Eight of every ten trans people do not have a job and the search for a job becomes a real nightmare for this group that has to go with the law in hand to defend their rights, especially if they are women, migrants or their DNI does not register the name change
It is one of the main obstacles faced by transgender people, according to Efe Erik García, of Asociación Visión Trans Aragón, who recounts her "complicated experience at work" after spending three years in psychiatry and psychology to access hormone treatment. , after which he had to wait another year for the surgery.
"With the visibility I had at that time, when I was more androgynous than masculine, my job opportunities were zero," recalls Garcia, who says he has been working "for the past seven years" on recommendations from friends.
According to García, not having modified the DNI data is one of the greatest difficulties in finding employment for transgender people, a situation that is aggravated "if you are a woman, a migrant, and the only way that this society allows you is sex work" , to which "more than 86% of trans women who have had to migrate" are concerned.
He explains that hormonal treatment is much slower for trans women, so it takes much longer to "get the reflex, acceptance and empowerment to say this is me". He calculates that what a trans man can get in nine months, a woman costs a year and a half.
To the people who want to do a hormonal treatment, Erik García recommends them to go to a trans association to receive advice on how to start their "own process", which, according to Rubén Cruz, of the State Federation of Lesbians, Gays, Transsexuals and Bisexuals ( FELGTB), may require "hormonal and surgical treatments or not."
In the absence of a trans state law, the way to access these treatments differs from one community to another.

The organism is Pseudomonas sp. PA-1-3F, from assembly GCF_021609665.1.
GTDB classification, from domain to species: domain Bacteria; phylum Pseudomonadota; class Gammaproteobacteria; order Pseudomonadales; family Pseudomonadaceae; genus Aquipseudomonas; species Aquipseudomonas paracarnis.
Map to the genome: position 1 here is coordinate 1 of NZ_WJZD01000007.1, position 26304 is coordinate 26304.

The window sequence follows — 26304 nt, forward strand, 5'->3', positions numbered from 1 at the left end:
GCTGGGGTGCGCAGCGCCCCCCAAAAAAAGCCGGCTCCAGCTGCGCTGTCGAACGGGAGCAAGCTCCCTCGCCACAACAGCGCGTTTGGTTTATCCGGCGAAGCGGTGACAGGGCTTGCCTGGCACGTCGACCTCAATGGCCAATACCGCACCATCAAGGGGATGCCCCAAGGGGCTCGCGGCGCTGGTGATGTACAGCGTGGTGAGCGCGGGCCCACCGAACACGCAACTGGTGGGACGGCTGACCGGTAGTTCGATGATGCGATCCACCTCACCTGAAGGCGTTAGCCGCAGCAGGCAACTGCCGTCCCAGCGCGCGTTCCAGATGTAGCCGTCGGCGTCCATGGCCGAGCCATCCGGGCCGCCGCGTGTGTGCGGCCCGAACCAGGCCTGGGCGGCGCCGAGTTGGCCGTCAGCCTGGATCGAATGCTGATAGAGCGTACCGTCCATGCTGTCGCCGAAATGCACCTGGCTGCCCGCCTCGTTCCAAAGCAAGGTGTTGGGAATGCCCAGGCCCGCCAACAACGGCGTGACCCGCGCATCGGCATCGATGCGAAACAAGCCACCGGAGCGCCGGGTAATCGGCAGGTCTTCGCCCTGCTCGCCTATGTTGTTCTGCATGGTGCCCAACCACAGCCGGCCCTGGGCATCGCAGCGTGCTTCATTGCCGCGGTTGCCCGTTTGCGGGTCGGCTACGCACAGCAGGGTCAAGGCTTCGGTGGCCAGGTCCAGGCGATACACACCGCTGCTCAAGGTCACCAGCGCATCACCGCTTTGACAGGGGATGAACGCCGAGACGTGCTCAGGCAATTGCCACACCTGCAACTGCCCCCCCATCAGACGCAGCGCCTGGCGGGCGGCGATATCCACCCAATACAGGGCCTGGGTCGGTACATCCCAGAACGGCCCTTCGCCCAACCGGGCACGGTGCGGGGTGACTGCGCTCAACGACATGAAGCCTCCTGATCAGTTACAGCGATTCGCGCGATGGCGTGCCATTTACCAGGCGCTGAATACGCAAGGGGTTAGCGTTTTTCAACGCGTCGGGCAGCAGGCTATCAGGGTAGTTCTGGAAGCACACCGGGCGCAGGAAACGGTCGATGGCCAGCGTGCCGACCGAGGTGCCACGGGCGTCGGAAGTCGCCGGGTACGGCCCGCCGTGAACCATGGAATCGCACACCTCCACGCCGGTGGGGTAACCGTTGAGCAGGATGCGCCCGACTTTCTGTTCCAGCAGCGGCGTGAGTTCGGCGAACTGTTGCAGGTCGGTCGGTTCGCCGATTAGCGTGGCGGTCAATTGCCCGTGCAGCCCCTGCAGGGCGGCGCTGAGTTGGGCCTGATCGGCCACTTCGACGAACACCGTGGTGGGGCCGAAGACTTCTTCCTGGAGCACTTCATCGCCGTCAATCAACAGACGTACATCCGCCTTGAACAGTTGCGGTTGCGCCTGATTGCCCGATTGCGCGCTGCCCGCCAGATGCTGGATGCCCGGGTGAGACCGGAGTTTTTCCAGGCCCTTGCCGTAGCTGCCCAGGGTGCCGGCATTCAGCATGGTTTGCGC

"If the autonomic law contemplates the right to self-determination of gender identity, the GP refers you to endocrinology, where hormonal treatment is valued," explains Niurka Gibaja, representative of the LGTB + Collective in Madrid ( COGAM).
This happens only in 10 of the 17 communities: Andalusia, Madrid, Catalonia, Extremadura, Murcia, Comunidad Valenciana, Navarra, Aragón, the Balearic Islands and the Basque Country.
In the rest you have to go through a "psychological accompaniment" for a specialist to make a gender dysphoria report to begin hormone treatment, which Gibaja considers "aberrant because they decide for us and because we are not sick."
He also criticizes the slowness of the Health, since finished the hormonal treatment (two years), the waiting for the surgery begins (if it is wanted to realize) that, sometimes, it prolongs up to six years, reason why "many people get tired" "and look for other alternatives in private healthcare.
And regrets the poor training of health personnel, since only a very low percentage is specialized in these surgeries and "usually, does not give you any guarantee when operating."
In this sense, Cruz, García and Gibaja, denounce that in many occasions health professionals "force you to go through surgical procedures that are not desired, since" there are some who are happy with their genitals ".
They believe that there is still a long way to go to end these prejudices and ignorance about the trans collective, as is their "pregnant right".
Cruz, who was the first trans person to freeze their eggs in the National Health System (SNS), recalls that in 2016 the right of transgenders to conserve their genetic material was recognized, although "in many areas they continue to tell us that it is very complicated to do it and that there are huge waiting lists, when it is not like that ".
And all conclude in assuring that "you are trans because you are and not because you hormones or you operate".
Alberto Domingo and Olivia Alonso
(tagsToTranslate) nightmare (t) find (t) work (t) people (t) trans